“Our culture claims to celebrate vigor and well-being, yet holds up steroid-addled men and impossibly thin women as models of physical perfection. Those of us unwilling to juice or starve ourselves are left feeling inadequate and confused about why we do not bear any resemblance to the humans we are meant to emulate.” Michael Ian Black reviews two books about the male physique — and reveals a bit about the unrealistic nature of our cultural expectations.
“In noir, the problem is not an individual: the problem is the world.” Over at Electric Literature, Nicholas Seeley advocates for the efficacy of noir as a protest genre. Here’s a piece from The Millions’s Hannah Gersen that argues for Bartleby, The Scrivener as another surprising example of protest literature.
“I’m not paranoid, I’m really not.” The Washington Post has a profile of the so-called American Redoubt, an area of the Pacific Northwest populated by doomsday preppers. Pair with our own Emily St. John Mandel‘s reading list of five can’t-miss apocalyptic narratives.
A team of archaeologists just found Cervantes‘s body, and while that seems like a fun literary and historical event, the New Yorker‘s Ilan Stevens has a slightly different perspective: “Frankly, there is something creepy about bringing Cervantes back from the dead.”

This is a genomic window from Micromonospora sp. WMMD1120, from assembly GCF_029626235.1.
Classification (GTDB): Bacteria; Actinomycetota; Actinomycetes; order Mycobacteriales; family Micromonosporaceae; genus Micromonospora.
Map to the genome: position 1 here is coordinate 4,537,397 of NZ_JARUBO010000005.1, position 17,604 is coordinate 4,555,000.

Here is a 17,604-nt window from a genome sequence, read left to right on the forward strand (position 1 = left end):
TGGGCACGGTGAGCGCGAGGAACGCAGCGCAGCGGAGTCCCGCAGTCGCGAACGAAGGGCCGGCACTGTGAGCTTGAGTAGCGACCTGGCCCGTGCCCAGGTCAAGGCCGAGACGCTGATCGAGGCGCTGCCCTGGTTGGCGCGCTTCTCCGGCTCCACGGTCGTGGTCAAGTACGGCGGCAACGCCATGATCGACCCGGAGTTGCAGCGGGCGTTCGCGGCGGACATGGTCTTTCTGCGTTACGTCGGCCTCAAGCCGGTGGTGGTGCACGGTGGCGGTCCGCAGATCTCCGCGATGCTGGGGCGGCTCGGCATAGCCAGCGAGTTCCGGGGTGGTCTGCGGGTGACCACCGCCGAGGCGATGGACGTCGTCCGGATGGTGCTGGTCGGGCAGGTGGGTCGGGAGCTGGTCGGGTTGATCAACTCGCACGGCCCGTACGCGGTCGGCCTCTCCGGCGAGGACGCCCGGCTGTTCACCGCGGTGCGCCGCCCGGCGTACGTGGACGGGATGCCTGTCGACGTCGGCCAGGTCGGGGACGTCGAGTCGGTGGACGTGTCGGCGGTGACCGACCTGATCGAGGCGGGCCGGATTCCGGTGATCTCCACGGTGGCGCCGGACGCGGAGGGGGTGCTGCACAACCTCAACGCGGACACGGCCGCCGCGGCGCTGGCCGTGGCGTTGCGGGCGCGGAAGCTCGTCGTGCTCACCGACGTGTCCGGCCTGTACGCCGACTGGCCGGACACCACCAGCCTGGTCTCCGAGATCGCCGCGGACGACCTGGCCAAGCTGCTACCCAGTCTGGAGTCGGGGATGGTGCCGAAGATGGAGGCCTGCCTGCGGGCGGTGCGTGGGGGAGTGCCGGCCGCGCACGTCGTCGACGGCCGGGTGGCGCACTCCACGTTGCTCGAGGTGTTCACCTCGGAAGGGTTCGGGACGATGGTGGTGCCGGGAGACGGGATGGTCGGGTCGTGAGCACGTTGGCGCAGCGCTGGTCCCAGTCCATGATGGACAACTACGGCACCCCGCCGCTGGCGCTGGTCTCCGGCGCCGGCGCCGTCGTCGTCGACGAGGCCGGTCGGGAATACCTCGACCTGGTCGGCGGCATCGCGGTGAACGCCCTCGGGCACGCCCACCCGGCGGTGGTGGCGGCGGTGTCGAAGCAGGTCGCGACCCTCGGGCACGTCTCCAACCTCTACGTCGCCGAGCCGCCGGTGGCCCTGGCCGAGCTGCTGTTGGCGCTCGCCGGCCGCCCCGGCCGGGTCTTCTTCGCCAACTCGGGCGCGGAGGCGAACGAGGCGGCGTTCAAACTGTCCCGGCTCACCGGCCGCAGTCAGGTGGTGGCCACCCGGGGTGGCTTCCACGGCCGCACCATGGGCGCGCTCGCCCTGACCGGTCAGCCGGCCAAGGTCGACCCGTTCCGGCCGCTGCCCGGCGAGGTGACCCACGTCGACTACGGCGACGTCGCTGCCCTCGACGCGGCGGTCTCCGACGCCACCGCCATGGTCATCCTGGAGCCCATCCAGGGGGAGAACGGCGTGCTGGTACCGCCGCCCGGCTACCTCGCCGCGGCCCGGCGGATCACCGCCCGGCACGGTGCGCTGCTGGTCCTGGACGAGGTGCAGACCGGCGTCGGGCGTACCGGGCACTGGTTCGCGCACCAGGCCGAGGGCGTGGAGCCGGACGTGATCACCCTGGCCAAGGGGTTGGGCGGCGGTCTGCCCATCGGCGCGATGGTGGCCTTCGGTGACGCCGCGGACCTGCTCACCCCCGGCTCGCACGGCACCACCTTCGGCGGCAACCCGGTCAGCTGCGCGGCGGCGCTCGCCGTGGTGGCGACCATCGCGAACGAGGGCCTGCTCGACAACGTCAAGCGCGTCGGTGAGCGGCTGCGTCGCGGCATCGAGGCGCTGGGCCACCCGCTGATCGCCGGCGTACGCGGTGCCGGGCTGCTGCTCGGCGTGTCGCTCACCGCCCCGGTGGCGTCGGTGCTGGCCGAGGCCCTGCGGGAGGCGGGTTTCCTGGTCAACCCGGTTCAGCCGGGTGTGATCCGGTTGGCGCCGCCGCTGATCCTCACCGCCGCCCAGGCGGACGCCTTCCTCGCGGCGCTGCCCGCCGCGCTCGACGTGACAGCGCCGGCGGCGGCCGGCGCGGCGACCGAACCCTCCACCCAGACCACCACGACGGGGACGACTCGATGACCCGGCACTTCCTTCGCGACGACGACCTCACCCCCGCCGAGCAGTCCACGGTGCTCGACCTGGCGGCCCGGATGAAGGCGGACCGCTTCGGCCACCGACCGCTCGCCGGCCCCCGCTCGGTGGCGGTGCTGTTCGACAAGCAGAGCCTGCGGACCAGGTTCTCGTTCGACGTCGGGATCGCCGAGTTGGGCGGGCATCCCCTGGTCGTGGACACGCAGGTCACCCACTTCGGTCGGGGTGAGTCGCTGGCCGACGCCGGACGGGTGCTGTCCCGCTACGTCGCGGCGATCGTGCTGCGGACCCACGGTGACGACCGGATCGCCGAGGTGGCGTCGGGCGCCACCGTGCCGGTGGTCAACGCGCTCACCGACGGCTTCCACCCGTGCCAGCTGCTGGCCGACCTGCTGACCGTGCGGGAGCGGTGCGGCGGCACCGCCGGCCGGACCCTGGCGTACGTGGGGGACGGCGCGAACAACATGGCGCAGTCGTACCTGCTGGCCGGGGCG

“Long before the term ‘graphic novel’ was coined to explain long-form comic strips, the artist Milt Gross was making precursors to the format,” and one of his lost works is finally being republished. The work, Milt Gross’ New York, was written for the World’s Fair in 1939 and “follows the adventures of the sausage-nosed, conniving, yet amiable con man Pop.”
“In the imposed rhythm of the day, there wasn’t the time to step back and appraise my ideas, to delete paragraphs, to question my identity. Whether or not I was a writer was temporarily immaterial, because I was writing.” Adam Dalva contemplates life at an artists’ residency. For more of his writing, check out his essay on Donna Tartt’s The Goldfinch for The Millions.